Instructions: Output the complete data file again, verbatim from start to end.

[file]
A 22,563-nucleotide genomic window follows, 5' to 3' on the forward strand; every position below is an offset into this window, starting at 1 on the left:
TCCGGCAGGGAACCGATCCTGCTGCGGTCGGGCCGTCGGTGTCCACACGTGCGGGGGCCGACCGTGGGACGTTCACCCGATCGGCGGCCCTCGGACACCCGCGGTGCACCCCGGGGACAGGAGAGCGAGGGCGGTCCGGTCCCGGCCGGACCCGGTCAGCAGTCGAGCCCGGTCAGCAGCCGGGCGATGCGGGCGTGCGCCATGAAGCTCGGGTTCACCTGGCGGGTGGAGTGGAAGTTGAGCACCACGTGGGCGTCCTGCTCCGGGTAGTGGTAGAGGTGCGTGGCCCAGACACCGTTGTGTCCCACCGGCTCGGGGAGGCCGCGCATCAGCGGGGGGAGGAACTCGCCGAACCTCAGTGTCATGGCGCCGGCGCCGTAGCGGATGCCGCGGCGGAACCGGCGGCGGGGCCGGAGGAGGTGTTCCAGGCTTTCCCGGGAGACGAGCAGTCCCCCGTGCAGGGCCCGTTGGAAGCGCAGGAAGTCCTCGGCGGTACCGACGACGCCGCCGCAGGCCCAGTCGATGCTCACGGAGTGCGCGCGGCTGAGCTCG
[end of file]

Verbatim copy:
A 22,563-nucleotide genomic window follows, 5' to 3' on the forward strand; every position below is an offset into this window, starting at 1 on the left:
TCCGGCAGGGAACCGATCCTGCTGCGGTCGGGCCGTCGGTGTCCACACGTGCGGGGGCCGACCGTGGGACGTTCACCCGATCGGCGGCCCTCGGACACCCGCGGTGCACCCCGGGGACAGGAGAGCGAGGGCGGTCCGGTCCCGGCCGGACCCGGTCAGCAGTCGAGCCCGGTCAGCAGCCGGGCGATGCGGGCGTGCGCCATGAAGCTCGGGTTCACCTGGCGGGTGGAGTGGAAGTTGAGCACCACGTGGGCGTCCTGCTCCGGGTAGTGGTAGAGGTGCGTGGCCCAGACACCGTTGTGTCCCACCGGCTCGGGGAGGCCGCGCATCAGCGGGGGGAGGAACTCGCCGAACCTCAGTGTCATGGCGCCGGCGCCGTAGCGGATGCCGCGGCGGAACCGGCGGCGGGGCCGGAGGAGGTGTTCCAGGCTTTCCCGGGAGACGAGCAGTCCCCCGTGCAGGGCCCGTTGGAAGCGCAGGAAGTCCTCGGCGGTACCGACGACGCCGCCGCAGGCCCAGTCGATGCTCACGGAGTGCGCGCGGCTGAGCTCG